Taxi driver Derek Devoy was leading a secretive double life. In the mornings, he got out of bed, got dressed and ready for work, but as soon as his wife and children left the house, he went back to bed again. He kept up the pretence for eight months, until the bank came calling, threatening to repossess his home. “As a self-employed taxi driver, if I don’t show up for work, I don’t earn any money,” the County Kilkenny man told BBC News NI.
For months, he had been struggling to cope with a serious back injury, caused when a drunk driver crashed into the back of his car at a checkpoint. He underwent a number of rounds of surgery, but said that after each operation, his mental health worsened. “I just got lower and lower,” Derek recalled, adding he spent his days in bed, crying.
Faced with losing his family home, he said he started to think his wife and children would be “better off without me”, and made three attempts at suicide. The morning after his third attempt, he contacted his doctor and finally asked for help to deal with his depression.
Eventually, with medical treatment and counselling, Derek was able to return work. But on his first night back in his taxi, he saw a distressed man on a bridge in Kilkenny. He stopped his cab and spoke to the stranger, asking him why he was trying to kill himself. “He told me the bank was trying to repossess his house,” Derek recalled. Was it coincidence or fate that Derek happened to be passing the bridge at the time? He doesn’t know, but he does know he was able to use his own personal experience to help the suicidal man.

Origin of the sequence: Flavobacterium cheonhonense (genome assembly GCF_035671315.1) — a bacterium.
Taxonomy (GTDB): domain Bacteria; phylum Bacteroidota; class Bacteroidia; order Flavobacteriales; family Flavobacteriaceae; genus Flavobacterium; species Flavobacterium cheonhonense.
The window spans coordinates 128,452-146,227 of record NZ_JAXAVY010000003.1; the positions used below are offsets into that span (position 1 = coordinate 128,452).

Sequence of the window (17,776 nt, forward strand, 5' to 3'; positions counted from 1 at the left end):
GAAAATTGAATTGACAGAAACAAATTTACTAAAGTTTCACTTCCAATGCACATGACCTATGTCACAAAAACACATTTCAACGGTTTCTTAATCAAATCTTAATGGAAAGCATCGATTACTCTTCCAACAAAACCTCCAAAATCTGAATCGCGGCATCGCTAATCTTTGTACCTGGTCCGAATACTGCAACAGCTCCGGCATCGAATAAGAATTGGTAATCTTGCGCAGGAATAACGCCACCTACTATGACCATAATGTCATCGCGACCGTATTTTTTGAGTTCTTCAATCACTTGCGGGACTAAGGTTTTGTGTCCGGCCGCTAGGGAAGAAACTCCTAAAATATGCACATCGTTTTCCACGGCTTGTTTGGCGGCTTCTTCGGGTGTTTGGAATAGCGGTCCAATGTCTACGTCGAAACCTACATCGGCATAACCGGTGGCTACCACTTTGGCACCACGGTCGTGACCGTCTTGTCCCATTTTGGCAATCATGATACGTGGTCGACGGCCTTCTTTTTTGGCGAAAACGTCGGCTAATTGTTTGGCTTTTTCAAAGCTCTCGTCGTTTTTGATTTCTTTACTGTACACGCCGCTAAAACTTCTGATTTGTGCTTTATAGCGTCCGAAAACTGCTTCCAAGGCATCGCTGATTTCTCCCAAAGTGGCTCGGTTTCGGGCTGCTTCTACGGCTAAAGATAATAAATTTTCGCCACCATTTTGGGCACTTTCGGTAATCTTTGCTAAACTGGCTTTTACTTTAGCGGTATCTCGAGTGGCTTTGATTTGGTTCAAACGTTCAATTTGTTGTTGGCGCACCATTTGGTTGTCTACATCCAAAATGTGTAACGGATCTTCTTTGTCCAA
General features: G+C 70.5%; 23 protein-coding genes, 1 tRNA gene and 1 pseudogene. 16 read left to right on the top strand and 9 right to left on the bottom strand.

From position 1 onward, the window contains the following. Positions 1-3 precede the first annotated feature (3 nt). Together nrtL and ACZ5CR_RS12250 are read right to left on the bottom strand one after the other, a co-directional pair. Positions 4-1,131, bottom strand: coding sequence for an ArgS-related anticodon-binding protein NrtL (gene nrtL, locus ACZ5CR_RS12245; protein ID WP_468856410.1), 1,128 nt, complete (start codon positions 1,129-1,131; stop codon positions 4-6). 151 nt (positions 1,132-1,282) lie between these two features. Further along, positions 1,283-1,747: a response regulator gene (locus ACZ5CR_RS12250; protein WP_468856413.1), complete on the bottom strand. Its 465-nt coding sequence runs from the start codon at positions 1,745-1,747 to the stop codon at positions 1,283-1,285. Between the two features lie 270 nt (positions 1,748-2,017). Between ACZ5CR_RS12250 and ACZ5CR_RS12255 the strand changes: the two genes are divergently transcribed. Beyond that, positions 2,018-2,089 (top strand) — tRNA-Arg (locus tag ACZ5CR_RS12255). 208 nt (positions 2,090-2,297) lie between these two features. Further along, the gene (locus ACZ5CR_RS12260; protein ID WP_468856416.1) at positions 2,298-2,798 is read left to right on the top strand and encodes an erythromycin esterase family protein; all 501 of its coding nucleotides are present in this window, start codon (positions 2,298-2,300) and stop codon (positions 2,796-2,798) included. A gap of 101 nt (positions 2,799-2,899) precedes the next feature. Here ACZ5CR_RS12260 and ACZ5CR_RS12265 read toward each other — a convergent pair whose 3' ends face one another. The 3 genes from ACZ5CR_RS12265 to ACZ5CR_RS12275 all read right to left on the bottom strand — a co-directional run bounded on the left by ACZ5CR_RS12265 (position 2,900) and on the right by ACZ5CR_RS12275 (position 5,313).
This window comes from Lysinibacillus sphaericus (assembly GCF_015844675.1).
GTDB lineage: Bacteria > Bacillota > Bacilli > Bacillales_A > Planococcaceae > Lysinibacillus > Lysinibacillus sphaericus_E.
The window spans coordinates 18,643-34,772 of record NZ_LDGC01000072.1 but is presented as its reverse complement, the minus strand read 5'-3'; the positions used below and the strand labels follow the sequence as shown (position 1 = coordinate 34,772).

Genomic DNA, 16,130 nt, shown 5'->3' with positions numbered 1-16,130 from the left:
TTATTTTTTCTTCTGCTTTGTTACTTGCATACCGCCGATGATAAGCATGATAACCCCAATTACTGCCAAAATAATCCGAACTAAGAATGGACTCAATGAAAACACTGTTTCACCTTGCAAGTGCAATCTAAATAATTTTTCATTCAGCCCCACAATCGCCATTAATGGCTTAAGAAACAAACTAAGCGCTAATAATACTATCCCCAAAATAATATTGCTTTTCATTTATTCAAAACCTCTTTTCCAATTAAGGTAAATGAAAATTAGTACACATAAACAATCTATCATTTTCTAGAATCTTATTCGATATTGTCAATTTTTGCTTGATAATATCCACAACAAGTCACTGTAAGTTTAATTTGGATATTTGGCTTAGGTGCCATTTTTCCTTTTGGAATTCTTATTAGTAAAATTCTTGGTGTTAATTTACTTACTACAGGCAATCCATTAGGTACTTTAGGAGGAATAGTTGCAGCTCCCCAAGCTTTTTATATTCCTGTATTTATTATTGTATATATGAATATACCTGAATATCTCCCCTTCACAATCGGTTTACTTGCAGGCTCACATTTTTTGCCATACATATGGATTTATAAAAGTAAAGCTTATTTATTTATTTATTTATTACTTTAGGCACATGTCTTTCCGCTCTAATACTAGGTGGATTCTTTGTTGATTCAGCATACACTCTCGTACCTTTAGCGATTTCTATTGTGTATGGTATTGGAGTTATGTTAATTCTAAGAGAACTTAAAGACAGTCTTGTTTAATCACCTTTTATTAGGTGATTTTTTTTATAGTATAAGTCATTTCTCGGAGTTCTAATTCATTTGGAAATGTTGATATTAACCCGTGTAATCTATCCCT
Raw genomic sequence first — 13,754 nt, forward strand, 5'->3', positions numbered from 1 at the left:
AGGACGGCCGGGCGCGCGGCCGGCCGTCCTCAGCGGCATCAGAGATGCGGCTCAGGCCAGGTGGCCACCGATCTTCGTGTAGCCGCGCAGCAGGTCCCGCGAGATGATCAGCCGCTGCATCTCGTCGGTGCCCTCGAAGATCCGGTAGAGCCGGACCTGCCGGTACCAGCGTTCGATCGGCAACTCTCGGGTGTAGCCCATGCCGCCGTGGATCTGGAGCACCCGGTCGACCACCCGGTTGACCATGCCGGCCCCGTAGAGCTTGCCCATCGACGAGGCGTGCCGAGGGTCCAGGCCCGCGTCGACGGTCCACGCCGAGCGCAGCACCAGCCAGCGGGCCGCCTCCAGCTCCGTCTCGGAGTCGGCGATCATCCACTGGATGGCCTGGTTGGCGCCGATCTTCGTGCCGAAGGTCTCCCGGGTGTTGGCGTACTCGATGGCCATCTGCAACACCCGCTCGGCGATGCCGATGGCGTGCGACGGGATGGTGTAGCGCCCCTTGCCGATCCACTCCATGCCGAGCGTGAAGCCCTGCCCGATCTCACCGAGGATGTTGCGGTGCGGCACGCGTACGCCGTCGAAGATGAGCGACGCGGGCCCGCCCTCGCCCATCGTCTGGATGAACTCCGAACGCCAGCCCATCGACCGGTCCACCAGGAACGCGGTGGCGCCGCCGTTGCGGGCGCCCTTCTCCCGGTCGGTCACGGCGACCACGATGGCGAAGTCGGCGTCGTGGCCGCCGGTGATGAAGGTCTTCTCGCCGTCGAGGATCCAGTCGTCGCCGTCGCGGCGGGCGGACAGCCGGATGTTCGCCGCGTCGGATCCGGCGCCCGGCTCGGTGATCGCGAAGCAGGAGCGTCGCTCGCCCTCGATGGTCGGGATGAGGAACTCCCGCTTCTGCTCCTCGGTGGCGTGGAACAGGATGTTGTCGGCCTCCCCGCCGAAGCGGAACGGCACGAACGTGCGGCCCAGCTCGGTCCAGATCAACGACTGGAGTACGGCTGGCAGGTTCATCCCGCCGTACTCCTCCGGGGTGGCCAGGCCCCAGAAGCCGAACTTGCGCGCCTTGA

The experience had a deep effect on Derek. He decided to undergo training, and completed the Applied Suicide Intervention Skills Training (ASIST) course.
Knowing that other taxi drivers must have seen similar sights, he encouraged 15 of his work colleagues to do the course. The then mayor of Kilkenny allowed them to use his council chamber as a training centre. The venture became known as Taxi Watch – which since its foundation in 2014 has “directly intervened” in almost 200 suicide attempts. Derek said that as well as intervening in suicide attempts, Taxi Watch volunteers have helped “hundreds more” to access counselling.
Derek continues to draw on his personal experience to help people in their darkest moments and said his own history of depression has made him a more effective counsellor. “People want to know that you’ve gone through it,” he said. “They don’t want to talk to professors. You need people who have been there – and come out the other side – to speak out.”
Read more on BBC.com.